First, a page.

The Missionary
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"Ah, weekend," 19-year-old Emily Hicks said to herself one Saturday morning in April. "Tomorrow I'll have to study, but today, it's time for some fun!"

Emily was a full-time student in her sophomore year at the University of Maine, where she was pursuing a bachelor's degree in Professional Writing, and this week had been the week from hell. She had had three tests earlier in the week and a paper due yesterday. She wanted to scream. Today she felt better, but she was still feeling the lingering effects of her week. They weighed on her shoulders like the heavy books she carried to class every day. Fun was just what she needed to make that feeling go away.

Her idea of fun was to walk the university's campus, picking up coins in the dorm parking lots while checking out the day's activities, such as area high schools visiting the campus to see a play or to participate in an academic competition. She often fantasized that maybe she might find enough money to move out of the apartment she was currently renting and buy a house in a nice safe suburban neighborhood. "I know that's not realistic, but a girl can dream," she often told herself. She decided that today she would put on a T-shirt and sweatpants and go for a walk. That way, maybe she might get closer to her dream. Then she looked out her living room window and quickly changed her mind.

The sky was dark. It looked almost dark enough to be evening, but it was only 10:00 a.m. As dark as it was, it could begin storming at any time, and Emily knew that if she were stubborn and decided to go out despite the weather, she would be risking her own safety. Then, just as she began arguing with herself that she would be fine, she would only be gone for thirty minutes at the most, and a storm could not possibly be bad enough to be dangerous, she heard the storm warning sirens go off. She knew then that she was in for the day, so she fixed herself a cup of hot cocoa, picked up the James Patterson book that she was currently reading, and then sat down in her red bean bag chair to sip her cocoa, read, and listen to the storm. She had just opened up her book to pick up reading where she had left off when she was startled by a knock at the door.

Who on Earth could that be?, she wondered. She was not expecting any company or any packages from UPS, and she thought to herself that whoever was on the other side of the door must have some pretty important business to take care of to come out in weather like this. Cautious, and slightly annoyed, she closed her book, stood up from the bean bag chair, walked to the door, and opened it. Standing there in the pouring rain was a Baptist missionary. He was dressed in a suit and carrying a bible.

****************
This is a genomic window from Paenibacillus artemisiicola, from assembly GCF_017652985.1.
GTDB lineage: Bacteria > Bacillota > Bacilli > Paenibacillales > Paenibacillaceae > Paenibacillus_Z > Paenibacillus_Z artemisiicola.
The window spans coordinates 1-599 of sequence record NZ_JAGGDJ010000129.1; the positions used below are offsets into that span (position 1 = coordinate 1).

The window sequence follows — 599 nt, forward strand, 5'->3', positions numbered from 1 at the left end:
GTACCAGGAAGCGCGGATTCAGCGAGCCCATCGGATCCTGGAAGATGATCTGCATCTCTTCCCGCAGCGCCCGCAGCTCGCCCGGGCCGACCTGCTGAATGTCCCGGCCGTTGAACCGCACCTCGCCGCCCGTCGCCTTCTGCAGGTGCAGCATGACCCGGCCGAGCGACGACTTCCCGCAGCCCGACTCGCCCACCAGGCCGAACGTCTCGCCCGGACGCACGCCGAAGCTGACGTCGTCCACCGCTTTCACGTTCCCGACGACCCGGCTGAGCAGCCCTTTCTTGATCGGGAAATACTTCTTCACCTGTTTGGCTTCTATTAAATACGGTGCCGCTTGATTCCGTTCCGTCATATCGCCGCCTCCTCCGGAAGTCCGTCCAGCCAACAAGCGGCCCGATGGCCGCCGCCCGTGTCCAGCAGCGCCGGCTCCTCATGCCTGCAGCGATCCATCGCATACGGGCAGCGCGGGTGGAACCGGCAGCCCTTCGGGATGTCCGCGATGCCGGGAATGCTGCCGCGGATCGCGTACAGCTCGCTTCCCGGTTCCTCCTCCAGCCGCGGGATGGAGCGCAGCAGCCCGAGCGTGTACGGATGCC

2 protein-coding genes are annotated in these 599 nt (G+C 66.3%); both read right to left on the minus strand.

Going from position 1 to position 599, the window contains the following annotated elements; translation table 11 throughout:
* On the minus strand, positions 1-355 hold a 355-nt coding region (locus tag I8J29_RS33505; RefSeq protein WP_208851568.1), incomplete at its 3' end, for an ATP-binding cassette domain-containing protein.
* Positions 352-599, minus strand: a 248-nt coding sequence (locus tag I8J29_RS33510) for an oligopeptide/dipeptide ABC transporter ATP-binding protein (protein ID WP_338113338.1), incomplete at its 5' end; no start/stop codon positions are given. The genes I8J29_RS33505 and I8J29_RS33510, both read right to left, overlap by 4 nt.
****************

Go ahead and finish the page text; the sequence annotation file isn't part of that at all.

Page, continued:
"Good morning, ma'am," he said. "My name is Kevin Davis. I'm a missionary from West Side Baptist Church. I'm inviting you to come worship with us, and I'd like to pray with you today." Emily felt conflicted about what she should do.

Part of her wanted to say, "I'm sorry. I'm not interested" and turn the missionary away. After all, she had been raised a Roman Catholic. Other Christian faiths also believed in God, but each one differed a bit from Catholicism. Emily did not want that kind of conflict in her life.

Also, she was not very religious. She went to weekly Mass and said a prayer every night before going to sleep, but aside from that, she devoted her time and energy to activities that were not religious. She wrote and published on her blog every day, read a chapter every night in the bestseller she was currently reading, ran, and listened to Top 40 music almost constantly.

Another part of her, however, was concerned for the missionary. Here was a man who was just out doing God's work. If she turned him away and then heard later on the 6:00 news that he was killed in the storm, she would never be able to forgive herself. She would live with that guilt for the rest of her life. With that in mind, she knew what she should do.